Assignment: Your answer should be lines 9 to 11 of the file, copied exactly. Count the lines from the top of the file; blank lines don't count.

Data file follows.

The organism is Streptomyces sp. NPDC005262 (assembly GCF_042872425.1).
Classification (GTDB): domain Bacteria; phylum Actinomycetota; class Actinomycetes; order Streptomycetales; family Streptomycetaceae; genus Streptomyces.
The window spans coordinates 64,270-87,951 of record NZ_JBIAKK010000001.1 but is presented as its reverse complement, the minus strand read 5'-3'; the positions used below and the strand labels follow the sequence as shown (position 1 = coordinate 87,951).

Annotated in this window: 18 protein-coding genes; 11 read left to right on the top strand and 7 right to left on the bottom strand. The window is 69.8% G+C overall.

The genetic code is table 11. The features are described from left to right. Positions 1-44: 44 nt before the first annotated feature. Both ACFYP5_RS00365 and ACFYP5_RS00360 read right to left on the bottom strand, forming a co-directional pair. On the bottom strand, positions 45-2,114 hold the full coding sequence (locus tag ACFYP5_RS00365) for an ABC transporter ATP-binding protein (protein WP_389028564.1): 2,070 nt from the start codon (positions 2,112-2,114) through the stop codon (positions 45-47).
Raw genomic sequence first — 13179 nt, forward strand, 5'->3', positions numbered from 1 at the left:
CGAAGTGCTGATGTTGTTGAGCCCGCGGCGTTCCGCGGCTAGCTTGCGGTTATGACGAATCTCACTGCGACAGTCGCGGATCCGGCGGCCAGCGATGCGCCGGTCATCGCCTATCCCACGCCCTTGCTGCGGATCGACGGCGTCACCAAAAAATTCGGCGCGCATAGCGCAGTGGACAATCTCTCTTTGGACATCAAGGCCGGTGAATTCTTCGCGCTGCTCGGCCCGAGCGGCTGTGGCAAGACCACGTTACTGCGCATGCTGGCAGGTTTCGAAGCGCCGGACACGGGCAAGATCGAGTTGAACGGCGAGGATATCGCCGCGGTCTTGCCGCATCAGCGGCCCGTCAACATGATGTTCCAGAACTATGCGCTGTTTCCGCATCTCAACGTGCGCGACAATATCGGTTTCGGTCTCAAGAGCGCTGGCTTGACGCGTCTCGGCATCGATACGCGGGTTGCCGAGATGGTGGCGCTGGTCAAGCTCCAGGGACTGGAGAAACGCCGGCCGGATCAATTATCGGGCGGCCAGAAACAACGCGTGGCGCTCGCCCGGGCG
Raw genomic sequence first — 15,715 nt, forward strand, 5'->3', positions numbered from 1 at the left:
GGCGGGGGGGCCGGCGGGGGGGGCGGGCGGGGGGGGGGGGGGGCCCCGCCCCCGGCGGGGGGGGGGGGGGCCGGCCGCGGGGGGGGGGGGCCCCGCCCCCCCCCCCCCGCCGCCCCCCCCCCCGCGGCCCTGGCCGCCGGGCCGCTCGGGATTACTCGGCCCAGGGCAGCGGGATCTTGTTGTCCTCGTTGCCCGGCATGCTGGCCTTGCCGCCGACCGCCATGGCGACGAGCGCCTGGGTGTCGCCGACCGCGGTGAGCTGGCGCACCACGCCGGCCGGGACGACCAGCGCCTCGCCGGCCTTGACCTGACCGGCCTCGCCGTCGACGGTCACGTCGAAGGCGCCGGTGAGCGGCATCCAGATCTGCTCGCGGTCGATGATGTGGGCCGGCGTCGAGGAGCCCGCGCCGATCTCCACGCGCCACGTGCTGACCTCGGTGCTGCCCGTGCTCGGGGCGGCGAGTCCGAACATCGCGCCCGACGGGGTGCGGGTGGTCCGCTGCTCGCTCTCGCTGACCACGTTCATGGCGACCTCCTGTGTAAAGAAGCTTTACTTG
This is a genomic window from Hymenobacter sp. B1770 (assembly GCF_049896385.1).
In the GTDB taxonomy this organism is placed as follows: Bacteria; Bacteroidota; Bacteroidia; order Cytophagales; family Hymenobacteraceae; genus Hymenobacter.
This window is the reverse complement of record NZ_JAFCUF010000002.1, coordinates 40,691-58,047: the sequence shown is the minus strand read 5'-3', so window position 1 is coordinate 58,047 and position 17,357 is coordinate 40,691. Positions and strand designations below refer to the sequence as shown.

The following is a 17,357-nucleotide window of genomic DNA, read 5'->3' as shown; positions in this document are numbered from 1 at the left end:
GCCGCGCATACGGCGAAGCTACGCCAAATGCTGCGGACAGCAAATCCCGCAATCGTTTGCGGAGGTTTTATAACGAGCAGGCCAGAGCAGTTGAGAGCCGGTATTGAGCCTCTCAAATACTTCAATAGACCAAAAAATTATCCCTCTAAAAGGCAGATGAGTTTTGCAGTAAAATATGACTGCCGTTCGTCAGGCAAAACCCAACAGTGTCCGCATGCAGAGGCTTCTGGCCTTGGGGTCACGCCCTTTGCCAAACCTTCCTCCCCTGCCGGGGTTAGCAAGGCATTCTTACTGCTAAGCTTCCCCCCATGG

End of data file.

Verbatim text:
GGCGGGGGGGCCGGCGGGGGGGGCGGGCGGGGGGGGGGGGGGGCCCCGCCCCCGGCGGGGGGGGGGGGGGCCGGCCGCGGGGGGGGGGGGCCCCGCCCCCCCCCCCCCGCCGCCCCCCCCCCCGCGGCCCTGGCCGCCGGGCCGCTCGGGATTACTCGGCCCAGGGCAGCGGGATCTTGTTGTCCTCGTTGCCCGGCATGCTGGCCTTGCCGCCGACCGCCATGGCGACGAGCGCCTGGGTGTCGCCGACCGCGGTGAGCTGGCGCACCACGCCGGCCGGGACGACCAGCGCCTCGCCGGCCTTGACCTGACCGGCCTCGCCGTCGACGGTCACGTCGAAGGCGCCGGTGAGCGGCATCCAGATCTGCTCGCGGTCGATGATGTGGGCCGGCGTCGAGGAGCCCGCGCCGATCTCCACGCGCCACGTGCTGACCTCGGTGCTGCCCGTGCTCGGGGCGGCGAGTCCGAACATCGCGCCCGACGGGGTGCGGGTGGTCCGCTGCTCGCTCTCGCTGACCACGTTCATGGCGACCTCCTGTGTAAAGAAGCTTTACTTG
This is a genomic window from Hymenobacter sp. B1770 (assembly GCF_049896385.1).
In the GTDB taxonomy this organism is placed as follows: Bacteria; Bacteroidota; Bacteroidia; order Cytophagales; family Hymenobacteraceae; genus Hymenobacter.